Lieutenant Commander Takashige Egusa was one of the Imperial Japanese Navy's most skillful and influential dive-bomber pilots. He led an attack force against Pearl Harbor, calmly circling his special flame-red Aichi dive bomber before selecting his target. Assaults on the deadly gun batteries of Wake Island followed, as well as air support for the invasion of Ambon. Badly burned at Midway, Egusa returned to duty, only to be killed on his final mission. As one Japanese officer said, "He was the 'God of Dive-Bombing.'" Fully placed in historical context and backed by a wealth of detail from archives, family records, photographs, and memories of contemporaries, the full story of Egusa's bravery, leadership qualities, and illustrious career comes to life.
In chronicling the carrier's operational history, the author contends that the fate of the Hornet's air group at Midway remains one of the great controversies in modern naval history and that the ship's importance in helping to keep the Japanese juggernaut at bay during the most critical period of the Pacific war is incontestable. His arguments ring true today as the controversy continues. Rose succeeds both in letting the reader see things the way the men of the Hornet did and in placing their experiences in a broad historical context.
This book presents a detailed evaluation of the Japanese attack on Pearl Harbor on the operational and tactical level. It examines such questions as: Was the strategy underlying the attack sound? Were there flaws in planning or execution? How did Japanese military culture influence the planning? How risky was the attack? What did the Japanese expect to achieve, balanced against what they did achieve? Were there Japanese blunders? What were their consequences? What might have been the results if the attack had not benefited from the mistakes of the American commanders?
The book also addresses the body of folklore about the attack, supporting or challenging many contentious issues such as the skill level of the Japanese aircrew, whether midget submarines torpedoed Oklahoma and Arizona, as has been recently claimed, whether the Japanese ever really considered launching a third wave attack, and the consequences of a “3rd wave” attack against the Naval Shipyard and the fuel storage tanks if it had been executed.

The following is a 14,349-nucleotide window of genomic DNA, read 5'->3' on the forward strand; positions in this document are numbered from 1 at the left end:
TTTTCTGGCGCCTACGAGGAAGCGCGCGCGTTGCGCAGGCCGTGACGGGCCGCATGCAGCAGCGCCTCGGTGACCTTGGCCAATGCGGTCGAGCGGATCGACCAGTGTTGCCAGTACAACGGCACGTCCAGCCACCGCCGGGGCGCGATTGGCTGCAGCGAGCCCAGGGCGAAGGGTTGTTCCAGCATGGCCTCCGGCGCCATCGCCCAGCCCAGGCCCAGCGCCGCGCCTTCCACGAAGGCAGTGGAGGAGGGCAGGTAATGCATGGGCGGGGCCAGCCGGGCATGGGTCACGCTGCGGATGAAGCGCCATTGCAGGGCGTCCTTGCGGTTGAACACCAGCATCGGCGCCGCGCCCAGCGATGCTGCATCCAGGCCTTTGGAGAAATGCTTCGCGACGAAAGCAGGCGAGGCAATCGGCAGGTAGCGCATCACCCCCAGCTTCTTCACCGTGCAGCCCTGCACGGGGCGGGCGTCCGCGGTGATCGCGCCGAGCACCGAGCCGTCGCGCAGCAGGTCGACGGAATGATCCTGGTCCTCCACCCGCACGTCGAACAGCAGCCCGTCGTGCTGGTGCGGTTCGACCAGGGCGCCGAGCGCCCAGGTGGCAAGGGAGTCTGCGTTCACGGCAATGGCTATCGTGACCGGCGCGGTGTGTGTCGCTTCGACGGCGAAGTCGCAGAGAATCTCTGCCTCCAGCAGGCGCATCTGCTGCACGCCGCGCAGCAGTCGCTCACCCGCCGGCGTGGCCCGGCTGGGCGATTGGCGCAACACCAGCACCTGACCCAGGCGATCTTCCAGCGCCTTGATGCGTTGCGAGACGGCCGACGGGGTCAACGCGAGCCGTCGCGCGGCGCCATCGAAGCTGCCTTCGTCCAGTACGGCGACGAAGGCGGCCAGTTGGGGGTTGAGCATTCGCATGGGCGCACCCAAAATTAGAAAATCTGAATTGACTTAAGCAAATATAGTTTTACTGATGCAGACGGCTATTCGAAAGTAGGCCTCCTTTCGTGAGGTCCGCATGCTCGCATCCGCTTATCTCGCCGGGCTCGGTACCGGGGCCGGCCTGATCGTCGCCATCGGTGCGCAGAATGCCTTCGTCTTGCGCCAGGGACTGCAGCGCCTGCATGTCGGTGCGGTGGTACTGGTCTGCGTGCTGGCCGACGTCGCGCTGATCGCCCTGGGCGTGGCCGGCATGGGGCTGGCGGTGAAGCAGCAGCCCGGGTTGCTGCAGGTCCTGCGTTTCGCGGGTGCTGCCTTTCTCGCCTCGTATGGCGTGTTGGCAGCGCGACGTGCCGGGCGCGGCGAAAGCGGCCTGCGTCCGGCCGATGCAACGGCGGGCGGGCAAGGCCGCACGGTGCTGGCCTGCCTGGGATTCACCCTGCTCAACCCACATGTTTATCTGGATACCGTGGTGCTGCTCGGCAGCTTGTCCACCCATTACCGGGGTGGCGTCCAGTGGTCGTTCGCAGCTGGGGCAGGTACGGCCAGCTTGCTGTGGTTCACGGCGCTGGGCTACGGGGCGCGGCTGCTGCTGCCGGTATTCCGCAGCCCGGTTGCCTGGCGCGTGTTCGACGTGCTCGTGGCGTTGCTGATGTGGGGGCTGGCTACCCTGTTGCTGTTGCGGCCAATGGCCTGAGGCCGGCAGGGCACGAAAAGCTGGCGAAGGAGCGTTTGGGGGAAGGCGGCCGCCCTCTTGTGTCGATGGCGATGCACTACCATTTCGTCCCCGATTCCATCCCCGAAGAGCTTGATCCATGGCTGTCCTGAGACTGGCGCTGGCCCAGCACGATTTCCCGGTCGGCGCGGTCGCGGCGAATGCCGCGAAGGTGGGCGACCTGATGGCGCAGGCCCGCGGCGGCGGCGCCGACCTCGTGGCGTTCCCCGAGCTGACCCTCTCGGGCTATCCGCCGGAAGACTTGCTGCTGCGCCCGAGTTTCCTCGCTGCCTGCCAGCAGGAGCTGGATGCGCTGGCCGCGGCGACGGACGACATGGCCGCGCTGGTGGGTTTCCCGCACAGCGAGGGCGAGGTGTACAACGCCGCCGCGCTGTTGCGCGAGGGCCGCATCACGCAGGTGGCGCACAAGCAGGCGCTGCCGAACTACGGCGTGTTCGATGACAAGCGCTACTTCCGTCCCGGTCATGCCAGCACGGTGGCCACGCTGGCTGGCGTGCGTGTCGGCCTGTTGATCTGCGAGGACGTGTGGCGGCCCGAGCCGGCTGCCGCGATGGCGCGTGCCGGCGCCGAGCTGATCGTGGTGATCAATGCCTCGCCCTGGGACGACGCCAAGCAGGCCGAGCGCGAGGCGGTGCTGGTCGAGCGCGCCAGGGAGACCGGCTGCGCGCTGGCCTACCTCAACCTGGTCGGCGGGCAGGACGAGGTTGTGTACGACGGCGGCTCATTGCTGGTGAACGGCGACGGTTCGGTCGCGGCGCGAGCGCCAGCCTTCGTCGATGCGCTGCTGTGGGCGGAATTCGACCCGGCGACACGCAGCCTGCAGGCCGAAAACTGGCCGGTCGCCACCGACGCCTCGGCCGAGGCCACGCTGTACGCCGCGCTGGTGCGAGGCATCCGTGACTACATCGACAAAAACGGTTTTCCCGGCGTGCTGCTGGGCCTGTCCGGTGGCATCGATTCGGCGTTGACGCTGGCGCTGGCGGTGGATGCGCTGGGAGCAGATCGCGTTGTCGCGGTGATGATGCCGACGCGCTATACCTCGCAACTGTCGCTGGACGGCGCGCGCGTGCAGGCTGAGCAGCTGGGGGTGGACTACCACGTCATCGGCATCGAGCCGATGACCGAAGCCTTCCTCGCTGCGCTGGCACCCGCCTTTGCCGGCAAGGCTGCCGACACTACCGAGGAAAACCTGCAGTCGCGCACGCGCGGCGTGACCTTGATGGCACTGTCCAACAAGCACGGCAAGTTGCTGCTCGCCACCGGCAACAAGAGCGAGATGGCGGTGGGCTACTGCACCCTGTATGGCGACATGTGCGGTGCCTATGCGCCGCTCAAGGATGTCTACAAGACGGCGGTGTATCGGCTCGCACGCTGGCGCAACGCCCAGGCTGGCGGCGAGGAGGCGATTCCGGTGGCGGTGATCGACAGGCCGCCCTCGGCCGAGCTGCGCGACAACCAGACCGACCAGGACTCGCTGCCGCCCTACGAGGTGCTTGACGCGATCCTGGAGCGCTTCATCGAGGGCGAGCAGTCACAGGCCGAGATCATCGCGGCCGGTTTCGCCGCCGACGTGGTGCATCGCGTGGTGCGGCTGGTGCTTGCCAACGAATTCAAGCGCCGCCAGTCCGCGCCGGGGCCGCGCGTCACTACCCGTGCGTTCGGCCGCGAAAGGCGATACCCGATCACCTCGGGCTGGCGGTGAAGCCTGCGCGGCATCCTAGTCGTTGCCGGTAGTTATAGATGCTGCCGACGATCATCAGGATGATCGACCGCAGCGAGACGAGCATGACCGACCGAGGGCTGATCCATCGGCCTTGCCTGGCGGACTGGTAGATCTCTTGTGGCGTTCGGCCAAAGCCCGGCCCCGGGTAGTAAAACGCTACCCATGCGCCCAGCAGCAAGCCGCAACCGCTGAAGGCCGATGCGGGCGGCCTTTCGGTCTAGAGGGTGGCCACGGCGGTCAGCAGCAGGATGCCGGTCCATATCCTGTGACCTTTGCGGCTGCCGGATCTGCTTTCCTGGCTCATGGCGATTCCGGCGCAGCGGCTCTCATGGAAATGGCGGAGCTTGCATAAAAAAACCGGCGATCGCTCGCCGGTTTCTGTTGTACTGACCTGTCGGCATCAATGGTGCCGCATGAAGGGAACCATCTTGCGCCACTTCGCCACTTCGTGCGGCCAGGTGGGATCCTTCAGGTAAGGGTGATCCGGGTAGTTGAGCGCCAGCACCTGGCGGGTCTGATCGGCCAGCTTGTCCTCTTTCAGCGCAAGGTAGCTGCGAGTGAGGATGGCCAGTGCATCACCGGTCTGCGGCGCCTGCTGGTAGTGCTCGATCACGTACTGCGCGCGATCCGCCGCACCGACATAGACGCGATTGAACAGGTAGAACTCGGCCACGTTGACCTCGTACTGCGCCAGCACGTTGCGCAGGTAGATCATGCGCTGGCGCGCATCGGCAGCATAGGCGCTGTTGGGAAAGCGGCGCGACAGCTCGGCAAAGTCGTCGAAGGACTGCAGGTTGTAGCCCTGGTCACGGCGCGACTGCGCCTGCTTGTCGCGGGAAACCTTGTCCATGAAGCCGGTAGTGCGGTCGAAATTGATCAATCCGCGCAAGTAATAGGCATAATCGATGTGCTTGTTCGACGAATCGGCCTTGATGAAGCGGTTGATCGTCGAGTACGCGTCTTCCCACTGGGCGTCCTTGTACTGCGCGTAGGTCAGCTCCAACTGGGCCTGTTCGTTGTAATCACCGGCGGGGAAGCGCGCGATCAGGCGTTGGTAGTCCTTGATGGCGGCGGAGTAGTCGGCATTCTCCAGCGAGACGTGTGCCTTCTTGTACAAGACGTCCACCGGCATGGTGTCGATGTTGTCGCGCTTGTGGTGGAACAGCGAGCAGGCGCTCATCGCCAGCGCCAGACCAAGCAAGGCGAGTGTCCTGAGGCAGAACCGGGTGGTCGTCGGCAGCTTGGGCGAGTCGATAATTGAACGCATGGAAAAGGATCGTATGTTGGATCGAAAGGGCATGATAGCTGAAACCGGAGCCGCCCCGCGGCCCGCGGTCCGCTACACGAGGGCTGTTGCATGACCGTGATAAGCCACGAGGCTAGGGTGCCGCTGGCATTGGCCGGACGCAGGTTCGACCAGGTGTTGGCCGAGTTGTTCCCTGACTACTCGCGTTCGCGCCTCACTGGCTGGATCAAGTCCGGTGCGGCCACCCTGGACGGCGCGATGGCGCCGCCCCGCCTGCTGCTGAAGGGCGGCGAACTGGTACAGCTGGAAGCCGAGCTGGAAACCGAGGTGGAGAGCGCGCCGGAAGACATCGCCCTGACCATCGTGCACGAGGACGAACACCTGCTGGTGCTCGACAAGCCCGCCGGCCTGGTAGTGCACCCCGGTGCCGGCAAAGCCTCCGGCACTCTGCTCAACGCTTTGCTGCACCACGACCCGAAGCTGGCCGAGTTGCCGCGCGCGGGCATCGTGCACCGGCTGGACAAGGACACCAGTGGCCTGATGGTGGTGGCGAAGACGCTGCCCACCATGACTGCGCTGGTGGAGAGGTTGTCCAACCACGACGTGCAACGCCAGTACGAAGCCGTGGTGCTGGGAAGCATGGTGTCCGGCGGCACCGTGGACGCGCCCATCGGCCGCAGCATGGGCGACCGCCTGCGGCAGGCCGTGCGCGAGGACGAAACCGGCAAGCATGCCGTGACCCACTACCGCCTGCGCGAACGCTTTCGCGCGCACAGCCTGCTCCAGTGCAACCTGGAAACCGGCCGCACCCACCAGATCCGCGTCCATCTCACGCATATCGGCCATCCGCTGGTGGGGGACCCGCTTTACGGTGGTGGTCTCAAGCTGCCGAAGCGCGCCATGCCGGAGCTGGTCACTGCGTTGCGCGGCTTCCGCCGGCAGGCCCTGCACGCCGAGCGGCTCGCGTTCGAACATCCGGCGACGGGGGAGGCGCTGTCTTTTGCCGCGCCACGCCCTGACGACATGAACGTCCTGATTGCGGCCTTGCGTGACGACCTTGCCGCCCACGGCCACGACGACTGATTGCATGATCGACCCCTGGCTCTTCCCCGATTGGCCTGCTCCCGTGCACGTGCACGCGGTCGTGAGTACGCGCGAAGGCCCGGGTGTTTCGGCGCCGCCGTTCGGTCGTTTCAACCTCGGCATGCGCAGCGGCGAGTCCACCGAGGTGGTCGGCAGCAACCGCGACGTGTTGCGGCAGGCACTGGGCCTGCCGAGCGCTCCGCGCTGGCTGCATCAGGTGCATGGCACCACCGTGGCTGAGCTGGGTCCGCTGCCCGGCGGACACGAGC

In addition, the analysis has detected for the first time a body of deceptions that a prominent Japanese participant in the attack placed into the historical record, most likely to conceal his blunders and enhance his reputation.
The centerpiece of the book is an analysis using modern Operations Research methods and computer simulations, as well as combat models developed between 1922 and 1946 at the U.S. Naval War College. The analysis puts a new light on the strategy and tactics employed by Yamamoto to open the Pacific War, and a dramatically different appraisal of the effectiveness of the Attack on Pearl Harbor.
Dr. Alan D. Zimm is a member of the Johns Hopkins University Applied Physics Laboratory, where he heads a section in the Aviation Systems and Advanced Concepts Group. He is a former officer in the US Navy, completing his service as a Commander, and holds degrees in Physics, Operations Research, and Public Administration with a concentration on Policy Analysis and Strategic Planning.
Covering both the ships and the planes they support, this convenient, authoritative handbook offers complete descriptions of carrier systems from all of the world's major navies--from their operational histories, strategic integration, and technological advancements, to the training of aircrew, the development of carrier command leadership, and the role of carriers as deterrents and diplomatic enforcers.
On the declaration of war in 1939, the British Admiralty signaled all warships and naval bases: “Total Germany, Total Germany.”
It was fortunate that of Germany’s three armed services, the Kriegsmarine, under Grosseradmiral Erich Raeder, was the least well prepared. They had not expected to fight all-out war for another two to three years. While Admiral Karl Dönitz’s U-boat force was to give the Allies much anxiety, Hitler was never comfortable or competent in his handling of naval surface forces. The all-important technological breakthroughs that played so crucial a role, particularly in the Battle of the Atlantic, are given due weight.
Total Germany is a concise yet comprehensive account of the Royal Navy’s part in the war at sea and the measures taken to ensure victory. It examines the markedly different approaches taken by the warring countries and reviews the differing strategies and tactics of the various theaters, such as the Far East, Mediterranean, Atlantic, and Arctic. It also addresses the influence of individual commanders on the outcome of the war at sea.
Total Germany is a first-class read that covers World War II operations in one concise volume.
Skyhorse Publishing, as well as our Arcade imprint, are proud to publish a broad range of books for readers interested in history--books about World War II, the Third Reich, Hitler and his henchmen, the JFK assassination, conspiracies, the American Civil War, the American Revolution, gladiators, Vikings, ancient Rome, medieval times, the old West, and much more. While not every title we publish becomes a New York Times bestseller or a national bestseller, we are committed to books on subjects that are sometimes overlooked and to authors whose work might not otherwise find a home.